A new business voice for Northern Ontario: Anishnawbe Business Professional Association makes its debut in March with PDAC appearance.

Author:Ross, Ian

As the howling wolf logo suggests, there is an awakening among a new generation of Indigenous entrepreneurs in Northern Ontario and a fledgling business advocacy group.

With major transmission line projects in the queue, and a plethora of natural resource developments rolling out, First Nation businesspeople and communities are finally raising their hands to be included in the procurement process on their territorial lands.

"There wasn't an advocacy voice for the North," said Jason Rasevych of Thunder Bay, president of the Anishnawbe Business Professional Association (ABPA).

"We were running into some issues and challenges with procurement and inclusion.

For the federally incorporated not-for-profit, the official launch is anticipated for March 1 in Thunder Bay when their website goes live and membership registration will be taken.

The group will formally introduce themselves to the natural resource community with a presentation at the Northern Ontario Mining Showcase during the Prospectors and Developers Association of Canada's annual mining conference on March 5.

"Our vision is Anishnawbe business success, and our mission statement is to enhance the opportunities for Anishnawbe business in Northern Ontario through advocacy, education, leadership and strategic relationships," said Rasevych.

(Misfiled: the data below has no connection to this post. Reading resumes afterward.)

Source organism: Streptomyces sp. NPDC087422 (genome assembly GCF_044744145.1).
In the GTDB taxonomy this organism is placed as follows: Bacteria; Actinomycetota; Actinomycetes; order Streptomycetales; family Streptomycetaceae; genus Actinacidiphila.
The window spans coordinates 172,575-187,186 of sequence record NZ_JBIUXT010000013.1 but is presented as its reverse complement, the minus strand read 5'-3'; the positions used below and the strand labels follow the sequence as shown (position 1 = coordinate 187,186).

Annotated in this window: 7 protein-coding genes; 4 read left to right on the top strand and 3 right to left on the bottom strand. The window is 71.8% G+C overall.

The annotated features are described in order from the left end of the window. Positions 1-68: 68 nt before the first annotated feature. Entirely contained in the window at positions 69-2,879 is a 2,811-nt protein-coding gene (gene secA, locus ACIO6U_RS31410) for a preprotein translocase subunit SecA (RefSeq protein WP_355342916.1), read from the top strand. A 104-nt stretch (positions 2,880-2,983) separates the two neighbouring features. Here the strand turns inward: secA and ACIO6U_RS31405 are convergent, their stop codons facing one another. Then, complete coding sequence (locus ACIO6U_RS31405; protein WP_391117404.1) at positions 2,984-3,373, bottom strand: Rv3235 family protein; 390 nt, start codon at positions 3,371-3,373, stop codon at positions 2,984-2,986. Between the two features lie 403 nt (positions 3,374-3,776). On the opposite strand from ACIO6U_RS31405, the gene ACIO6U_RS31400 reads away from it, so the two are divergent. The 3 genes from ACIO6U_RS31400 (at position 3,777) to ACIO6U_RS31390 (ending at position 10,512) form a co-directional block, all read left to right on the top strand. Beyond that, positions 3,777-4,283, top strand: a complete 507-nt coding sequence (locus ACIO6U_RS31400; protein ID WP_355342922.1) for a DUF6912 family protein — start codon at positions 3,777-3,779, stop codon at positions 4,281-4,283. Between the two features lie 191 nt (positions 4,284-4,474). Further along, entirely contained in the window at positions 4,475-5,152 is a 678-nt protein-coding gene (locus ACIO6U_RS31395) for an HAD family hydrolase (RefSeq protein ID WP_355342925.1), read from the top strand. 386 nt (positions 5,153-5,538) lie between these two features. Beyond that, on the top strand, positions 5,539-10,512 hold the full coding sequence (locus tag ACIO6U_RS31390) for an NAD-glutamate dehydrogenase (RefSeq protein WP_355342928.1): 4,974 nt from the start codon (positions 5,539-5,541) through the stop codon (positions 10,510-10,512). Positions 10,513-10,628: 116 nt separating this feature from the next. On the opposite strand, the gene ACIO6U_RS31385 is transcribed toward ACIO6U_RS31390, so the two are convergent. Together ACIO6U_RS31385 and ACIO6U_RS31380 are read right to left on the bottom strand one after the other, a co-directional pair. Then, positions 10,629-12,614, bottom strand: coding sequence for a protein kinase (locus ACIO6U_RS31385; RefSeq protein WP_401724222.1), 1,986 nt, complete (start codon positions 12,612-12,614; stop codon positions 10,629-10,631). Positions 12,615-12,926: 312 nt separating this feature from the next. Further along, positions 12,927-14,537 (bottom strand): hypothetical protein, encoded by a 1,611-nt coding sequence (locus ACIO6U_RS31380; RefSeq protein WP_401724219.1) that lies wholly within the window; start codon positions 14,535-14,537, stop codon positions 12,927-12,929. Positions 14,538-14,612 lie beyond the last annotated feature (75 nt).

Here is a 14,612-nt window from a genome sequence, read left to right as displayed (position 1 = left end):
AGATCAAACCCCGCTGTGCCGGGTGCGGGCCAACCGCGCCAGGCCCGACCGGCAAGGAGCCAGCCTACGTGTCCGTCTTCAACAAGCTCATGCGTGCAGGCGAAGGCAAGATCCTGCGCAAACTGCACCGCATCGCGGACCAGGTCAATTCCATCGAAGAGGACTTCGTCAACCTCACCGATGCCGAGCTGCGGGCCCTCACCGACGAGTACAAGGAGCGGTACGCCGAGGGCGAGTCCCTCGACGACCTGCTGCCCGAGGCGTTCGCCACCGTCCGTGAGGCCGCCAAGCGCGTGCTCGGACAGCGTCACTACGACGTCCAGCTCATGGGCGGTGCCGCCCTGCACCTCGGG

Joining him on the board of directors are Rachelle Paquette (vice-president), Ron Maranon (vice-president), Jason Thompson (treasurer-secretary) and Brian Davey (director).

The word Anishnawbe' was incorporated into their association's name to represent an inclusive and potentially widespread membership from the Manitoba border to Sudbury to help fill out their 10-member board.

Rasevych is optimistic they can reel in more than 200 members over the next two years.

He said various tribal councils, Indigenous political groups and agencies just aren't structured or equipped to raise points of advocacy on behalf of the Anishnawbe business community, which is a role the ABPA is eager to take on.

They'll also work with other affiliated groups, such as chambers of commerce, on regional policy recommendations.

"We're really looking to facilitate and provide that ground to have those discussions, which hasn't been happening to the level that it should."

This movement, Rasevych maintains, is long overdue.

First Nation communities have always had their business stars; however, many entrepreneurs and small business owners are now dreaming big, based on the...

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